Portland Taiko: Big Bang, Newmark Theater, Portland, Oregon, USA (September 2003)
Autumn has always been my favorite time of year. So many good things happen in September and October...my birthday, the beginning of the school year, harvest time, Halloween. And a few years ago I discovered one more reason to love September: Portland Taiko's annual fall show. This is my fourth year in attendance, and every year they just get better and better.
This year's show, entitled Big Bang, was also the release party for their new CD of the same title. As such, they performed all of the pieces from the CD, though not in the same order that they appear on the album; they also performed three additional compositions.
The show opened with "Ha!", a piece written by Portland Taiko's head intern Kristy Oshiro and Portland Taiko member Karen Tingey. "Ha!" was one of my favorites at last year's show and it still is. An energetic, joyful piece, it has grown tighter and at the same time more fluid as PT has worked with it over the past year; it was an ideal opener for the show, gathering up the performer's energy, their ki, and showering the audience with the rhythm, music, and general good vibrations which the members of PT seem to spread so effortlessly.
There was no drop in vigor as they moved into the next piece, another showcase bit called "Oyakodon-don!" written by co-chairman Zack Semke. The program says this piece "features free solos built on a loose framework" but truth be told it's hard to tell when PT members are improvising and when they're note-perfect and on score; they're just that natural when it comes to their performance. There is never a stiff moment, never a move that seems rigid or formal, even in pieces like "Taikokinesis" which is obviously intricately choreographed. Even the occasional misstep is incorporated, handled, and quickly forgotten by an entranced audience.
I'm a percussion addict, and so for me the weakest moments in a taiko show are usually those pieces which heavily involve the fue (bamboo flute). PT member Teresa Enrico is gifted with the ability to play the fue beautifully, and two pieces in this show particularly display her talents. "Soliloquy" by Rachel Ebora and "All is Well" by Enrico herself rely much on her skills with the fue, and rather than finding them a lull in the show I found both works harmonious and fascinating -- a credit to both the performers and the composers. Ebora, longtime PT member and the playful jester of the group, also contributes a brightly comic composition called "Lima" which makes use of such nontraditional instruments as little squeaky bulb horns (from a child's bicycle, perhaps?) and much mugging on the part of the artists onstage.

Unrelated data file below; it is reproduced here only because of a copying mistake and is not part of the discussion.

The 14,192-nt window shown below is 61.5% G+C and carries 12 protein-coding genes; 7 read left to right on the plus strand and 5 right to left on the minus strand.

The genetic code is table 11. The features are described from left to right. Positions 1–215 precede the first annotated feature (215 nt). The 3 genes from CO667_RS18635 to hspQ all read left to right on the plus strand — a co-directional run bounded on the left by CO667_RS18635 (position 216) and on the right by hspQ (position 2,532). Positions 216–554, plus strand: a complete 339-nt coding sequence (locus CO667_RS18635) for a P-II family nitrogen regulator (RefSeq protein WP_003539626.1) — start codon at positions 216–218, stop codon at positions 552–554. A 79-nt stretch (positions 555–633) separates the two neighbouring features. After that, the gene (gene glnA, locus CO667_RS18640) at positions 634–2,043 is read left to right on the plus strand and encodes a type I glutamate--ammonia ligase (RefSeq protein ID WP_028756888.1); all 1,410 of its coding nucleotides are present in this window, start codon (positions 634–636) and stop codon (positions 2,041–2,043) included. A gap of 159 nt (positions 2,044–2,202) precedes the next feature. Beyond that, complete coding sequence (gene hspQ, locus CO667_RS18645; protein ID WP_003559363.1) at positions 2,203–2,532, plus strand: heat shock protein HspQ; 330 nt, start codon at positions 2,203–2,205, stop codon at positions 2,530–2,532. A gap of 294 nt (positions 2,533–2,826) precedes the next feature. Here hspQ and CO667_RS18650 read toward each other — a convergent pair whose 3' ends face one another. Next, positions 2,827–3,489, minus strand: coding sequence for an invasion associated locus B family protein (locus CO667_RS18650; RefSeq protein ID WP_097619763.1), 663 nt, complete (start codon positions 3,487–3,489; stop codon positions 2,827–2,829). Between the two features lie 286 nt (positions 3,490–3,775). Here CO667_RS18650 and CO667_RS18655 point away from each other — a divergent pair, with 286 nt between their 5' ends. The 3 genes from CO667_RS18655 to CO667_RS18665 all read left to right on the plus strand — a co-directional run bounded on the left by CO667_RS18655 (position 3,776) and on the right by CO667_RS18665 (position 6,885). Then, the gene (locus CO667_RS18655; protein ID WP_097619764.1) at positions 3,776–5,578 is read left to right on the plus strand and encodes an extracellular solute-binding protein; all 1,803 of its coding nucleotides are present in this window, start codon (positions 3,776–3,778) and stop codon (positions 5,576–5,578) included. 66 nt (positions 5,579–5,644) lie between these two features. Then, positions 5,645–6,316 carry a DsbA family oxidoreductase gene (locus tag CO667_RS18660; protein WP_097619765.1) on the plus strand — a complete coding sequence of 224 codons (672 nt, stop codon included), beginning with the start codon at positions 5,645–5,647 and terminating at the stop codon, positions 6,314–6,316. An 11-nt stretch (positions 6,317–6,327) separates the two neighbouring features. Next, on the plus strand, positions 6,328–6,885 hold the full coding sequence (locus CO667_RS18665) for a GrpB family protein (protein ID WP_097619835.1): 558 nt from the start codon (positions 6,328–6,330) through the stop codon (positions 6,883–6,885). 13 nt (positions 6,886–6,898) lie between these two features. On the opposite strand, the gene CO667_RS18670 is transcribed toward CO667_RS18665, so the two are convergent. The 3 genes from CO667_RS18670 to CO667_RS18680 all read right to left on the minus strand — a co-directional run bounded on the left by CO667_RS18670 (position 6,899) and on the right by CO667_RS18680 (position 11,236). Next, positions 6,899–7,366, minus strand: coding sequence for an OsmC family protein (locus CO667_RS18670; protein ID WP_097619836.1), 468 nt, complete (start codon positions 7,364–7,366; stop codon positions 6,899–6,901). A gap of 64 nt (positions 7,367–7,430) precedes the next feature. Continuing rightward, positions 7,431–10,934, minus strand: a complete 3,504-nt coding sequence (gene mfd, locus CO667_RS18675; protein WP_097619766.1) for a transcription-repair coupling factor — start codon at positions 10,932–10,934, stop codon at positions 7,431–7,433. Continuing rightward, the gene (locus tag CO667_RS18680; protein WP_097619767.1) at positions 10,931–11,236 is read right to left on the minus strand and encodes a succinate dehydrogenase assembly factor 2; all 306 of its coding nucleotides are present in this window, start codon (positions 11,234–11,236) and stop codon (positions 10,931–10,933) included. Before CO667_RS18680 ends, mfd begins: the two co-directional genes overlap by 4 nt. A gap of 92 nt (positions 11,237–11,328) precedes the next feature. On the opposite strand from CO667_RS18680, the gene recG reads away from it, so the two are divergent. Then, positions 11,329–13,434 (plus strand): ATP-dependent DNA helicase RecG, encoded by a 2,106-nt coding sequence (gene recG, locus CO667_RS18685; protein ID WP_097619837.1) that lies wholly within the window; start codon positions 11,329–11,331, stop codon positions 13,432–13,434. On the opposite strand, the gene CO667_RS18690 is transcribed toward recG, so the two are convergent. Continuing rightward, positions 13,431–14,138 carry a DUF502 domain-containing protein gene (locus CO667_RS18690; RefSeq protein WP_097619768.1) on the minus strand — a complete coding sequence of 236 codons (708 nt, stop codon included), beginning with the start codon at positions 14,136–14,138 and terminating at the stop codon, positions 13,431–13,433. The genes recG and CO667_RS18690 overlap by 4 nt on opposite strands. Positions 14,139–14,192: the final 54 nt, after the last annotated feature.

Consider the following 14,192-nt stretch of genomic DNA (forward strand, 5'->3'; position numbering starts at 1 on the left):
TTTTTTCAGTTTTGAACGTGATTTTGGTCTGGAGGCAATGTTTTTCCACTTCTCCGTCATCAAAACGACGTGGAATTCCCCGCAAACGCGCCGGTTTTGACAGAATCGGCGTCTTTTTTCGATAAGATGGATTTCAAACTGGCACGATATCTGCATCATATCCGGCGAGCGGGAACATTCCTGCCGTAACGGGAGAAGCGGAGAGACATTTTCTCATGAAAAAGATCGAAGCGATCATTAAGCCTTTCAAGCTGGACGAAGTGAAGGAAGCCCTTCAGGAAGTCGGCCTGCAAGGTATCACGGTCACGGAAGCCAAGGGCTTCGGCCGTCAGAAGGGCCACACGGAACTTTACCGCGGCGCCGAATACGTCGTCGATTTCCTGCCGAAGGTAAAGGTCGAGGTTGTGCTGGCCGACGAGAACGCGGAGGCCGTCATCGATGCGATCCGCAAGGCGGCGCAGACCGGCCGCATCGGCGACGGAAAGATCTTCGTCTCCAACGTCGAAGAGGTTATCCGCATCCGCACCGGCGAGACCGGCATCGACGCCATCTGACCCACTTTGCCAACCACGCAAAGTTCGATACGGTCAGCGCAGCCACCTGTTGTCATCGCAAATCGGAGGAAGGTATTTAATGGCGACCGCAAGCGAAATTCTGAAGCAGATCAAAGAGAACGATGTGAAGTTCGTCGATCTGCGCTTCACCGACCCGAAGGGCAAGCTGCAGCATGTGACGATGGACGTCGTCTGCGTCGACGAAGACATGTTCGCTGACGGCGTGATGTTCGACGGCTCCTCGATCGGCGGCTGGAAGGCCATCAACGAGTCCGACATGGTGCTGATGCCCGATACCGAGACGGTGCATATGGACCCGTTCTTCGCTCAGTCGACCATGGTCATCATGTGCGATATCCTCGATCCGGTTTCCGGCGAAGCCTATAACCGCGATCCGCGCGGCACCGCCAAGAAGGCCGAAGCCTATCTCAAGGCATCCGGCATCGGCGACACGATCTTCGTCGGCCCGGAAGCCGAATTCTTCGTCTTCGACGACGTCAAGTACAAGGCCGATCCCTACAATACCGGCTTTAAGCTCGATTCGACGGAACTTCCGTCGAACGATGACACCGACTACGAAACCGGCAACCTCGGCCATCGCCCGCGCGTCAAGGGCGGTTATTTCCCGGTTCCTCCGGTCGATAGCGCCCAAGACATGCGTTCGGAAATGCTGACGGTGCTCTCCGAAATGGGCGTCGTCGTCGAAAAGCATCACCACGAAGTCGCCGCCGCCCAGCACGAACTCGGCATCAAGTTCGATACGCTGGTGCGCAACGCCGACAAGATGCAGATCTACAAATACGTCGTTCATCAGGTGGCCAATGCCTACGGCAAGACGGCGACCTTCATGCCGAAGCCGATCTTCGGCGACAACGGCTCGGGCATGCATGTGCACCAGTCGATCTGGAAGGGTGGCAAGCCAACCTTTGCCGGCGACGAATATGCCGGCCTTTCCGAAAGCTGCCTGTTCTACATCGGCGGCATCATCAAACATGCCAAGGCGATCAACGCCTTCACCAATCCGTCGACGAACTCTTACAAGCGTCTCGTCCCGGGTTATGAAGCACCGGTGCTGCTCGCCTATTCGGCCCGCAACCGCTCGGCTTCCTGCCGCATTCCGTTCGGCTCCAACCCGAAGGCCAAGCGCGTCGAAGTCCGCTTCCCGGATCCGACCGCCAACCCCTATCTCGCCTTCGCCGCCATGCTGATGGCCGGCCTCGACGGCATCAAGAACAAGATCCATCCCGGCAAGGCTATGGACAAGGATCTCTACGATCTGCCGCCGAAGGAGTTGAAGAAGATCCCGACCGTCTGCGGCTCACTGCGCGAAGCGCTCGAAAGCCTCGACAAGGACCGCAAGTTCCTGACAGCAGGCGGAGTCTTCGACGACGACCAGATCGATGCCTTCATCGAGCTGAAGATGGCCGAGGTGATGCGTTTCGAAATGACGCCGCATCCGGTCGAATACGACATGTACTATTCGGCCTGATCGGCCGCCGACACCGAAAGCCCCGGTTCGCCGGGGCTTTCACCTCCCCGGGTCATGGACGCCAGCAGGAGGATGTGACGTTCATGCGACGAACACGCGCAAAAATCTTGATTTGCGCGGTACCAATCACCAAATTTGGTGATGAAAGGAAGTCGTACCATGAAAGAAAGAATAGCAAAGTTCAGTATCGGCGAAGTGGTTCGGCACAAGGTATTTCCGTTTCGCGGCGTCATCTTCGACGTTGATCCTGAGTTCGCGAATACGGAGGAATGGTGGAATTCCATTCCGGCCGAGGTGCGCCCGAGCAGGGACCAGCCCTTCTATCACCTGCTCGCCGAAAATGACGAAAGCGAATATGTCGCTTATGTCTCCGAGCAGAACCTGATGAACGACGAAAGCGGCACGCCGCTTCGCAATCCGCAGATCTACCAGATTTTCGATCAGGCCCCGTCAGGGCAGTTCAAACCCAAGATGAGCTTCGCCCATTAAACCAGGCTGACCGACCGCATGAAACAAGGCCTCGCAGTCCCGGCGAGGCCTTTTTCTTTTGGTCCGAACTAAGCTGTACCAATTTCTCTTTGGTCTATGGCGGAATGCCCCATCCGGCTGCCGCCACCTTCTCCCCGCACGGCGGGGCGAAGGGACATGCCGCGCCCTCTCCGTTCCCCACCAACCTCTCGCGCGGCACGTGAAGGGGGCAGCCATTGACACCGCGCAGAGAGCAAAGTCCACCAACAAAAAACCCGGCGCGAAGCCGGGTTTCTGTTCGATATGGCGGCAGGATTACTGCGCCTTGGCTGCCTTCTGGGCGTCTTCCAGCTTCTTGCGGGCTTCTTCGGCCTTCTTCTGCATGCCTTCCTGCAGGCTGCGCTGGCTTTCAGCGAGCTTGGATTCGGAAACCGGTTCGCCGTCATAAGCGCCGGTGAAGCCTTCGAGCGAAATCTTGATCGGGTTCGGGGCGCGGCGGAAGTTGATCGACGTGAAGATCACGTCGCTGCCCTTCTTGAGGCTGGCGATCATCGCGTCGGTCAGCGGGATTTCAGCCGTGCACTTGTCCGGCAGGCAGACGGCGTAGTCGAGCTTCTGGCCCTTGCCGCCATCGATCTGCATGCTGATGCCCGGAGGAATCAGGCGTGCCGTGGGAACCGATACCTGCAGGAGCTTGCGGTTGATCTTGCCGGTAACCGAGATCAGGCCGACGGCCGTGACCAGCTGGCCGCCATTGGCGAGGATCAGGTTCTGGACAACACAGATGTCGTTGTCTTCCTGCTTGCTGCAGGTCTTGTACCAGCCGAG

Portland Taiko is dedicated to educating their audience about the Asian American experience, and to that end have written some exquisite pieces exploring the history of Asians in America. One of their most poignant and dignified pieces, "A Place Called Home", delves into the shameful internment of Japanese Americans during World War II; this work incorporates slides and the recorded voices of former internees, as well as fue and drumming, into a powerful work about remembrance, honor, and justice.
"A Place Called Home" is one of several PT compositions which have matured since last I saw them performed. "Salmon Ghost", "Home", "Taikokinesis" -- these are pieces which have been nurtured and grown over the past year. Portland Taiko is a dynamic group: Zack Semke, Ann Ishimaru, Teresa Enrico, Kristy Oshiro, Rachel Ebora, Karen Tingey, and Naoko Amemiya have all composed pieces, but each of the other performers (Aya Akiyoshi, June Arima Schumann, Dane Fujimoto, Mark James, Alix Koyama, Valerie Otani, Lisa Tamura, and Robin Van Tine) brings something to the mix. The interplay during the performance was magical.
Portland Taiko is a highly skilled group, and a group that continues to forge, shape, and mold itself into new forms. Not a rigidly traditional group, not an avant garde distortion of tradition, PT is a group growing and blossoming, but with roots deeply entrenched. Big Bang is without a doubt the most impressive and entertaining Portland Taiko show I've been to yet; I wouldn't dare to say they won't get even better, because they always do.